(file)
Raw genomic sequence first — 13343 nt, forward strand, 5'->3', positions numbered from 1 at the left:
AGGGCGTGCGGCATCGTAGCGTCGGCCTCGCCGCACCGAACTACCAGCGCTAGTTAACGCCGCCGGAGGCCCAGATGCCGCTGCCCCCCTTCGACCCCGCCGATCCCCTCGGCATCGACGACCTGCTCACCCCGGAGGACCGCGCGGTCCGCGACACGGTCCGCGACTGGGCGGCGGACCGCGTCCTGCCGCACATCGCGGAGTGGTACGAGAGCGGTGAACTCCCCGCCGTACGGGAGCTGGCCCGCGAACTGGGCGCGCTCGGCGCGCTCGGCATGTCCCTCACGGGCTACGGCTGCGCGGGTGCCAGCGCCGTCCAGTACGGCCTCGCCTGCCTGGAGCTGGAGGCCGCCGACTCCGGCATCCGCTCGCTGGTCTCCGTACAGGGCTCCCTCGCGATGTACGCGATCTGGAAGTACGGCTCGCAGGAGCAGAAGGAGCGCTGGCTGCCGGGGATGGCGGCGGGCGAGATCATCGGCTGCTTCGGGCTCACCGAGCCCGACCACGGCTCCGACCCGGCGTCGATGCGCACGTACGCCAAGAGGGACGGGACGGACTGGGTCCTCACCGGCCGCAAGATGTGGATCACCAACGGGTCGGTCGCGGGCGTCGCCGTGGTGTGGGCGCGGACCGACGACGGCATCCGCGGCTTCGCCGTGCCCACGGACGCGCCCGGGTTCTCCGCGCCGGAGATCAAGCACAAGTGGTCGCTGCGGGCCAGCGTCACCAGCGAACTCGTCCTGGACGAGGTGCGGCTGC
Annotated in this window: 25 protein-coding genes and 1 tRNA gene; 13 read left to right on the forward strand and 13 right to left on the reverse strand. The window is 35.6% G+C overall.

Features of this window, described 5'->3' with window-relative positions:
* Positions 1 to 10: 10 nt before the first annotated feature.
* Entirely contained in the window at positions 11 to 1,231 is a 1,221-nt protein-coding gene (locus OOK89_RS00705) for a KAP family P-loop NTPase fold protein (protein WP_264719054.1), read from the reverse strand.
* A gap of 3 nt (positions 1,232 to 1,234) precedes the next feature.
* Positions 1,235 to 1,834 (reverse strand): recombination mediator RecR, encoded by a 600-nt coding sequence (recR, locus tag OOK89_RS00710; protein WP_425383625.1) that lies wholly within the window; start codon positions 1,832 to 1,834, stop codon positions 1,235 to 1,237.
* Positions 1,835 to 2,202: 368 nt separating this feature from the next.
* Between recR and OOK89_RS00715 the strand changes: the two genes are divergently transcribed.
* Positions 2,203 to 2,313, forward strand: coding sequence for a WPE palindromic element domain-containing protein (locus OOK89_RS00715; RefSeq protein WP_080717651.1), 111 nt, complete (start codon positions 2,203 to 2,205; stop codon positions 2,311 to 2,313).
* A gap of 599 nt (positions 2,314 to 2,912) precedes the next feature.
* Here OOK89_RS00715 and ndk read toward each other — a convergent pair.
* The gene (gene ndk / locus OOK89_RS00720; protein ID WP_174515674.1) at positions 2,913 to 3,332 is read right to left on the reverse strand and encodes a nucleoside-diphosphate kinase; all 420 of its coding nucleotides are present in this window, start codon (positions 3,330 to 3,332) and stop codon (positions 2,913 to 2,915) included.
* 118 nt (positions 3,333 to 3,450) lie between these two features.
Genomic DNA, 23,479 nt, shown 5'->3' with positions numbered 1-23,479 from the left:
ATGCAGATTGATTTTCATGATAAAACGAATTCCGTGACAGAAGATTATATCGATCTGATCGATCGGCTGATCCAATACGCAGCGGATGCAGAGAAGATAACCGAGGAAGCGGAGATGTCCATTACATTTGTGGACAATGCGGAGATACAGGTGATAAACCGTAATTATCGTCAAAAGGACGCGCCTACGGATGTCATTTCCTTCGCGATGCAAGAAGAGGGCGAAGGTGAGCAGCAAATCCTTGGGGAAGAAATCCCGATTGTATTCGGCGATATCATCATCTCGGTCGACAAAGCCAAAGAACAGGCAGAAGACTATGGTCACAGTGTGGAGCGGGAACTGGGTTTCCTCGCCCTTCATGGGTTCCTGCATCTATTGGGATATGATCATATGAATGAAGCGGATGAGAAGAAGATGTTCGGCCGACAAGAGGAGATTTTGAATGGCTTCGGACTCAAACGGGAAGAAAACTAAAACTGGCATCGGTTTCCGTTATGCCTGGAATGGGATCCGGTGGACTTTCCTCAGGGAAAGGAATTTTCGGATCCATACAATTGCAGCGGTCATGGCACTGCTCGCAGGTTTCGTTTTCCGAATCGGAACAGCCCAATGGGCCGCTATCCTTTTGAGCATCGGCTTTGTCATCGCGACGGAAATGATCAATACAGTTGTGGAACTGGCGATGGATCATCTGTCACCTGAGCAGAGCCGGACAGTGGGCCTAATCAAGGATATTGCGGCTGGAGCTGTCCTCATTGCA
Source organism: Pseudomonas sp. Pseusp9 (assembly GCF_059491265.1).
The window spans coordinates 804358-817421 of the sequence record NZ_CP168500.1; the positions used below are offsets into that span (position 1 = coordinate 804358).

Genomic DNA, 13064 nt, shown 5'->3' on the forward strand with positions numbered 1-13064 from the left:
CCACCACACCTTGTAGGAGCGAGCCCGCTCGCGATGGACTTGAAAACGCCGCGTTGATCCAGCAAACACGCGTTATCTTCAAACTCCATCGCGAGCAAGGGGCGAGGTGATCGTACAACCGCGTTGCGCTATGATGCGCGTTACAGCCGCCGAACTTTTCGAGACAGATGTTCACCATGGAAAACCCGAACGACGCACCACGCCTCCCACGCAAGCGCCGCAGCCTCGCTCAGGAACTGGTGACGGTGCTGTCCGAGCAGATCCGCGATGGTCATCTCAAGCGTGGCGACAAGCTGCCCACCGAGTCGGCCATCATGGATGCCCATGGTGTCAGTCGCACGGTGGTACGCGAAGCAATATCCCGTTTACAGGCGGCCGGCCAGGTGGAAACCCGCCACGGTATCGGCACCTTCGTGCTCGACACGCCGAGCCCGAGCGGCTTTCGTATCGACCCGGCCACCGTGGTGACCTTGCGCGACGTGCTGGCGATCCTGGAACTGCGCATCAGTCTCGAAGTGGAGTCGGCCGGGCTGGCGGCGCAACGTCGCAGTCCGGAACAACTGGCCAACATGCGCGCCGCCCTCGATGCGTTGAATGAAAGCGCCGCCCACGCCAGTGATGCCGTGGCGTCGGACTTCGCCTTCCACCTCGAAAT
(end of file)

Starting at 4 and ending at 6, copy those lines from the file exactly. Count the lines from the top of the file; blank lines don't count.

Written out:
Features of this window, described 5'->3' with window-relative positions:
* Positions 1 to 10: 10 nt before the first annotated feature.
* Entirely contained in the window at positions 11 to 1,231 is a 1,221-nt protein-coding gene (locus OOK89_RS00705) for a KAP family P-loop NTPase fold protein (protein WP_264719054.1), read from the reverse strand.